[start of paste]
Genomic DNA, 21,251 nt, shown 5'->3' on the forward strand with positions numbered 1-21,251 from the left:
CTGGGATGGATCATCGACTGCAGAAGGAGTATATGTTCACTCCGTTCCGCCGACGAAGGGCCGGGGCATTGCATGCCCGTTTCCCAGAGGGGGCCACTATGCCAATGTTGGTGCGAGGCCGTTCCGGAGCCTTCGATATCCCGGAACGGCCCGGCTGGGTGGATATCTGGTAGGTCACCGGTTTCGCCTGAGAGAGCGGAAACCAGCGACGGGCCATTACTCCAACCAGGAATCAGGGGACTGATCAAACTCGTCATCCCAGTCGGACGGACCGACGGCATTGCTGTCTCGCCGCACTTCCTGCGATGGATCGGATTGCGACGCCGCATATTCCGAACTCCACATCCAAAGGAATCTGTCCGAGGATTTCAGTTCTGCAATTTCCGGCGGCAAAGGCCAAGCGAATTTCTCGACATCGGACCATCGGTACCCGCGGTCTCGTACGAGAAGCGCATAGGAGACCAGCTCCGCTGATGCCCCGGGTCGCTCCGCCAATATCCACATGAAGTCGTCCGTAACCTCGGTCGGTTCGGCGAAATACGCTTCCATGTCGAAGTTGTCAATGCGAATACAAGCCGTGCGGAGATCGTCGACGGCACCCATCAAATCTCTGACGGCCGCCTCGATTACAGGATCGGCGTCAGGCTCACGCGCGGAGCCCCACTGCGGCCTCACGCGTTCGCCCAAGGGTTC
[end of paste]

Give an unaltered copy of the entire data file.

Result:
Genomic DNA, 21,251 nt, shown 5'->3' on the forward strand with positions numbered 1-21,251 from the left:
CTGGGATGGATCATCGACTGCAGAAGGAGTATATGTTCACTCCGTTCCGCCGACGAAGGGCCGGGGCATTGCATGCCCGTTTCCCAGAGGGGGCCACTATGCCAATGTTGGTGCGAGGCCGTTCCGGAGCCTTCGATATCCCGGAACGGCCCGGCTGGGTGGATATCTGGTAGGTCACCGGTTTCGCCTGAGAGAGCGGAAACCAGCGACGGGCCATTACTCCAACCAGGAATCAGGGGACTGATCAAACTCGTCATCCCAGTCGGACGGACCGACGGCATTGCTGTCTCGCCGCACTTCCTGCGATGGATCGGATTGCGACGCCGCATATTCCGAACTCCACATCCAAAGGAATCTGTCCGAGGATTTCAGTTCTGCAATTTCCGGCGGCAAAGGCCAAGCGAATTTCTCGACATCGGACCATCGGTACCCGCGGTCTCGTACGAGAAGCGCATAGGAGACCAGCTCCGCTGATGCCCCGGGTCGCTCCGCCAATATCCACATGAAGTCGTCCGTAACCTCGGTCGGTTCGGCGAAATACGCTTCCATGTCGAAGTTGTCAATGCGAATACAAGCCGTGCGGAGATCGTCGACGGCACCCATCAAATCTCTGACGGCCGCCTCGATTACAGGATCGGCGTCAGGCTCACGCGCGGAGCCCCACTGCGGCCTCACGCGTTCGCCCAAGGGTTC